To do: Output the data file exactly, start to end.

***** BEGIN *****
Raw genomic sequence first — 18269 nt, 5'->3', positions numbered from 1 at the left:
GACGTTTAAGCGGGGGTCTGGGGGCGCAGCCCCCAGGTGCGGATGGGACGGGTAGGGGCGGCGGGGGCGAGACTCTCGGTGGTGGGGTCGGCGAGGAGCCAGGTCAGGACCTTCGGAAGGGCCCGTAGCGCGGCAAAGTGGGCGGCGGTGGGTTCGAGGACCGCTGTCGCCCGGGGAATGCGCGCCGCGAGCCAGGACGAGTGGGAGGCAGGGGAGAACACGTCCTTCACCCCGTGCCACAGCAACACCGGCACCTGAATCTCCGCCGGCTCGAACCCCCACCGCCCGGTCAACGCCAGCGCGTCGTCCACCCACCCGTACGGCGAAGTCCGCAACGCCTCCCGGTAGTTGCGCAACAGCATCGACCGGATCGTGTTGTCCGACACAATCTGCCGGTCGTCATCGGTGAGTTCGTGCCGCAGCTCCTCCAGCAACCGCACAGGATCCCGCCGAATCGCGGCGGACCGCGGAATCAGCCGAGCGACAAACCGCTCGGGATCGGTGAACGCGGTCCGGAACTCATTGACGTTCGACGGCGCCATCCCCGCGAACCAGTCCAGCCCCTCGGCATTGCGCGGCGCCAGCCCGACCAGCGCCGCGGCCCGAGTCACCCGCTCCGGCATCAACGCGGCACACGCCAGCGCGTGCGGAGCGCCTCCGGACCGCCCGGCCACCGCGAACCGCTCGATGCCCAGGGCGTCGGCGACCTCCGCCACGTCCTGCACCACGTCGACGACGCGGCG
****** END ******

Raw genomic sequence first — 18269 nt, 5'->3', positions numbered from 1 at the left:
GACGTTTAAGCGGGGGTCTGGGGGCGCAGCCCCCAGGTGCGGATGGGACGGGTAGGGGCGGCGGGGGCGAGACTCTCGGTGGTGGGGTCGGCGAGGAGCCAGGTCAGGACCTTCGGAAGGGCCCGTAGCGCGGCAAAGTGGGCGGCGGTGGGTTCGAGGACCGCTGTCGCCCGGGGAATGCGCGCCGCGAGCCAGGACGAGTGGGAGGCAGGGGAGAACACGTCCTTCACCCCGTGCCACAGCAACACCGGCACCTGAATCTCCGCCGGCTCGAACCCCCACCGCCCGGTCAACGCCAGCGCGTCGTCCACCCACCCGTACGGCGAAGTCCGCAACGCCTCCCGGTAGTTGCGCAACAGCATCGACCGGATCGTGTTGTCCGACACAATCTGCCGGTCGTCATCGGTGAGTTCGTGCCGCAGCTCCTCCAGCAACCGCACAGGATCCCGCCGAATCGCGGCGGACCGCGGAATCAGCCGAGCGACAAACCGCTCGGGATCGGTGAACGCGGTCCGGAACTCATTGACGTTCGACGGCGCCATCCCCGCGAACCAGTCCAGCCCCTCGGCATTGCGCGGCGCCAGCCCGACCAGCGCCGCGGCCCGAGTCACCCGCTCCGGCATCAACGCGGCACACGCCAGCGCGTGCGGAGCGCCTCCGGACCGCCCGGCCACCGCGAACCGCTCGATGCCCAGGGCGTCGGCGACCTCCGCCACGTCCTGCACCACGTCGACGACGCGGCG